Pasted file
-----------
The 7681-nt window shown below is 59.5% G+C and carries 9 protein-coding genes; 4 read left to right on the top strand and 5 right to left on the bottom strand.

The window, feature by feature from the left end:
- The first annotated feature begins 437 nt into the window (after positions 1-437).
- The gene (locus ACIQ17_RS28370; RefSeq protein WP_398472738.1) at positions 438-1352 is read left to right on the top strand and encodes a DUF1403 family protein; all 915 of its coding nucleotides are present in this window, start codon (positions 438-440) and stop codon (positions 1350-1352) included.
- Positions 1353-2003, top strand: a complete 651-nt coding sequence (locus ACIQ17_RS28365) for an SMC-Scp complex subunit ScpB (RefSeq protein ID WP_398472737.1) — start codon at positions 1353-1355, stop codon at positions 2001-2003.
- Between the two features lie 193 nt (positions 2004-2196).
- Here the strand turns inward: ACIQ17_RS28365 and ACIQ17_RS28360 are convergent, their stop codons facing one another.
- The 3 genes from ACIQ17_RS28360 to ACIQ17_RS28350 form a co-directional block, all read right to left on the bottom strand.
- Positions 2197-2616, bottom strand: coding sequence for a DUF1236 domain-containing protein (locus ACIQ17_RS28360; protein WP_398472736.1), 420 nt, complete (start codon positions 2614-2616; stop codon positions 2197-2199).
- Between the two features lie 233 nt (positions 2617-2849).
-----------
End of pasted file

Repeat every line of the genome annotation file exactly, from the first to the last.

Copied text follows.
The 7681-nt window shown below is 59.5% G+C and carries 9 protein-coding genes; 4 read left to right on the top strand and 5 right to left on the bottom strand.

The window, feature by feature from the left end:
- The first annotated feature begins 437 nt into the window (after positions 1-437).
- The gene (locus ACIQ17_RS28370; RefSeq protein WP_398472738.1) at positions 438-1352 is read left to right on the top strand and encodes a DUF1403 family protein; all 915 of its coding nucleotides are present in this window, start codon (positions 438-440) and stop codon (positions 1350-1352) included.
- Positions 1353-2003, top strand: a complete 651-nt coding sequence (locus ACIQ17_RS28365) for an SMC-Scp complex subunit ScpB (RefSeq protein ID WP_398472737.1) — start codon at positions 1353-1355, stop codon at positions 2001-2003.
- Between the two features lie 193 nt (positions 2004-2196).
- Here the strand turns inward: ACIQ17_RS28365 and ACIQ17_RS28360 are convergent, their stop codons facing one another.
- The 3 genes from ACIQ17_RS28360 to ACIQ17_RS28350 form a co-directional block, all read right to left on the bottom strand.
- Positions 2197-2616, bottom strand: coding sequence for a DUF1236 domain-containing protein (locus ACIQ17_RS28360; protein WP_398472736.1), 420 nt, complete (start codon positions 2614-2616; stop codon positions 2197-2199).
- Between the two features lie 233 nt (positions 2617-2849).